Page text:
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NEW DELHI: From failing to meet the Army’s UAVs requirements to defective and life threatening parachutes and critical quality problems in the Pinaka rocket systems, the Comptroller and Auditor General has come down heavily on India’s state-run defence research and production sector.

In a report tabled this week in Parliament, the CAG states that two types of Unmanned Aerial Vehicle (UAV) could not be inducted into the Army due to severe delay in their development by the DRDO. Among issues listed are problems with the airframe, engine and payload that have impacted the Army’s aerial surveillance capability. In a particular model’s case, all four trial unmanned planes were lost to crashes.

The auditor has said that Ordnance Parachute Factory Kanpur met production targets for parachutes only in five instances out of 49 analysed and faced complaints from the forces. This led to a critical shortage that adversely affected the operational preparedness of the two forces such as grounding of aircraft and efficiency of paratroopers.

The CAG also highlighted quality problems in Pinaka rockets for the Army such as excessive short ranging, bursting of rockets and burning chunks of propellants. But two Failure Analysis Boards could not pinpoint the exact problem in the manufacture of the rockets. With this, the CAG stated that the production of the rockets has not fully stabilised.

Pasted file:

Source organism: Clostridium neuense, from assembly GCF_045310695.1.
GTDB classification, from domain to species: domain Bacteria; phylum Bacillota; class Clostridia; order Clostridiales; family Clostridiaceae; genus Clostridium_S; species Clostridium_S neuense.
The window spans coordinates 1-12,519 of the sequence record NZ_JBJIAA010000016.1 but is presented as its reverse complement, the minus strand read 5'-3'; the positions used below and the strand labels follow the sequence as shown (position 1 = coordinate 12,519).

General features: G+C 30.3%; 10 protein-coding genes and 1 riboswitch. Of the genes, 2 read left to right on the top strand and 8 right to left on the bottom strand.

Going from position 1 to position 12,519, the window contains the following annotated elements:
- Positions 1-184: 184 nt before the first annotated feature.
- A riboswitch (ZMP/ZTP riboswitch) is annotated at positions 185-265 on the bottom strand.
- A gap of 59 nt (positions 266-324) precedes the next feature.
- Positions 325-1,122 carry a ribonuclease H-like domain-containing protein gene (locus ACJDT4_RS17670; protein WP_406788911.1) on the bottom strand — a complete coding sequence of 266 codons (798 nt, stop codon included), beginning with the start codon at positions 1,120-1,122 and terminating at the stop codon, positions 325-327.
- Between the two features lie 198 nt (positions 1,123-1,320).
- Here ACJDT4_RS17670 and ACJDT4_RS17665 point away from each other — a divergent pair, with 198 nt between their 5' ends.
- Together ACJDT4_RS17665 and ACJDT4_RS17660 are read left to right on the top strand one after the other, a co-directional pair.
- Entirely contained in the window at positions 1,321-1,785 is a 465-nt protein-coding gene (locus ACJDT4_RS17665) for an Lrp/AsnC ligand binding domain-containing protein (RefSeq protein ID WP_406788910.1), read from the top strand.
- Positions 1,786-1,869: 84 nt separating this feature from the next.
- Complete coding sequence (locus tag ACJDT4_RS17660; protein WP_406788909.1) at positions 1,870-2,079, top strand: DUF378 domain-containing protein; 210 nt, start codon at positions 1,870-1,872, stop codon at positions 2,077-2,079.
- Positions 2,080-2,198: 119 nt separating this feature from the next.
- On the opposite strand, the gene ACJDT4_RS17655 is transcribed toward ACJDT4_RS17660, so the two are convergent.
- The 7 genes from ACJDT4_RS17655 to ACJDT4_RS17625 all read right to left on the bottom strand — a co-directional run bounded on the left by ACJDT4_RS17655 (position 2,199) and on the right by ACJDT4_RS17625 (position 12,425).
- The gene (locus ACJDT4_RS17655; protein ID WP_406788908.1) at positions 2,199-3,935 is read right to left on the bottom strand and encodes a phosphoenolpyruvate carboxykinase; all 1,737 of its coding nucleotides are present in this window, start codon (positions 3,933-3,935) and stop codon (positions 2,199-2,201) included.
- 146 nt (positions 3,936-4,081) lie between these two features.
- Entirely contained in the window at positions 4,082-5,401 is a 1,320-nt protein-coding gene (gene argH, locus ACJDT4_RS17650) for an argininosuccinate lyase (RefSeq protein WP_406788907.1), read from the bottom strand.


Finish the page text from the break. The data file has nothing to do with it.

Detailing problems with the ‘Nishant’ UAVs, the CAG pointed out that they failed to meet any requirements of the Army and all four given for trials crashed within three years of receipt. “Army found it unsuitable due to its inadequacy in meeting the surveillance requirement of the Strike Corps, because of its poor mission reliability, long preparation time and defect prone quality. All the four UAVs crashed within three years of their receipt. Only one UAV ordered was replaced by the DRDO, which also crashed in November 2015 due to failure of parachute recovery system,” reads a CAG report.

In regard to parachutes, the CAG found that as the ordnance factory did not meet production targets, there were significant shortfalls in Pilot Parachute for Mirage 2000 aircraft, Pilot Parachute Chest Type, Paratrooper Tactical Assault (Main) and Brake Parachute for Sukhoi-30 aircraft.

The CAG also said that 730 parachutes valued at `10.80 crore did not achieve specified quality parameters but were passed by state run units with deviations.

“Though the users (army and air force) expressed serious concern on the nature of the defects having flight safety implication and high risk in man dropping activity, undue delays in rectification or replacement of defective items by the ordnance factory led to critical deficiencies at the user’s depot and field units,” said the reports.